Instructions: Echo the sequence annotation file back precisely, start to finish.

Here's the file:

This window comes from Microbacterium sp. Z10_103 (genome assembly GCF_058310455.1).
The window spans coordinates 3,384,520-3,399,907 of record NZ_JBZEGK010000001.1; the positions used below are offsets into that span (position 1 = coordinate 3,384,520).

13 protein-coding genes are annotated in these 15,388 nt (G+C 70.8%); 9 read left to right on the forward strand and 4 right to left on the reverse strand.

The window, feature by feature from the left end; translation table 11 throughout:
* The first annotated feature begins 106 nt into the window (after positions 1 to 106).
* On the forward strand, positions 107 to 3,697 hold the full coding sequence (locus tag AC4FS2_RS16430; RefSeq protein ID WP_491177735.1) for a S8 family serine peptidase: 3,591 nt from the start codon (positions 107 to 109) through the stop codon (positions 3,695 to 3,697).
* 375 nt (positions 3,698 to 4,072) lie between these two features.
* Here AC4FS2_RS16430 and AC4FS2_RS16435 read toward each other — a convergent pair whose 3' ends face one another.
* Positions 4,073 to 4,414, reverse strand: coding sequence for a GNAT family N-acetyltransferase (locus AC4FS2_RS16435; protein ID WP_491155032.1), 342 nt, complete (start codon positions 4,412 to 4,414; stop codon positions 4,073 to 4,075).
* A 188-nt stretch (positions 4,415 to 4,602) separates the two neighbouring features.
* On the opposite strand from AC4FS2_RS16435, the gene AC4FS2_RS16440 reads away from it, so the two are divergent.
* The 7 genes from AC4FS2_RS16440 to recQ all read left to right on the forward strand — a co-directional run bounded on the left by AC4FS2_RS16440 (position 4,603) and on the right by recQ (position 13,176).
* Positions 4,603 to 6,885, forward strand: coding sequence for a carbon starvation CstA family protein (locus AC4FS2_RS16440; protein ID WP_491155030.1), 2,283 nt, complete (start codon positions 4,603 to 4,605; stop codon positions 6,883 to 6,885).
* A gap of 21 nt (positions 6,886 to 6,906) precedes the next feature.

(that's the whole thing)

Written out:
This window comes from Microbacterium sp. Z10_103 (genome assembly GCF_058310455.1).
The window spans coordinates 3,384,520-3,399,907 of record NZ_JBZEGK010000001.1; the positions used below are offsets into that span (position 1 = coordinate 3,384,520).

13 protein-coding genes are annotated in these 15,388 nt (G+C 70.8%); 9 read left to right on the forward strand and 4 right to left on the reverse strand.

The window, feature by feature from the left end; translation table 11 throughout:
* The first annotated feature begins 106 nt into the window (after positions 1 to 106).
* On the forward strand, positions 107 to 3,697 hold the full coding sequence (locus tag AC4FS2_RS16430; RefSeq protein ID WP_491177735.1) for a S8 family serine peptidase: 3,591 nt from the start codon (positions 107 to 109) through the stop codon (positions 3,695 to 3,697).
* 375 nt (positions 3,698 to 4,072) lie between these two features.
* Here AC4FS2_RS16430 and AC4FS2_RS16435 read toward each other — a convergent pair whose 3' ends face one another.
* Positions 4,073 to 4,414, reverse strand: coding sequence for a GNAT family N-acetyltransferase (locus AC4FS2_RS16435; protein ID WP_491155032.1), 342 nt, complete (start codon positions 4,412 to 4,414; stop codon positions 4,073 to 4,075).
* A 188-nt stretch (positions 4,415 to 4,602) separates the two neighbouring features.
* On the opposite strand from AC4FS2_RS16435, the gene AC4FS2_RS16440 reads away from it, so the two are divergent.
* The 7 genes from AC4FS2_RS16440 to recQ all read left to right on the forward strand — a co-directional run bounded on the left by AC4FS2_RS16440 (position 4,603) and on the right by recQ (position 13,176).
* Positions 4,603 to 6,885, forward strand: coding sequence for a carbon starvation CstA family protein (locus AC4FS2_RS16440; protein ID WP_491155030.1), 2,283 nt, complete (start codon positions 4,603 to 4,605; stop codon positions 6,883 to 6,885).
* A gap of 21 nt (positions 6,886 to 6,906) precedes the next feature.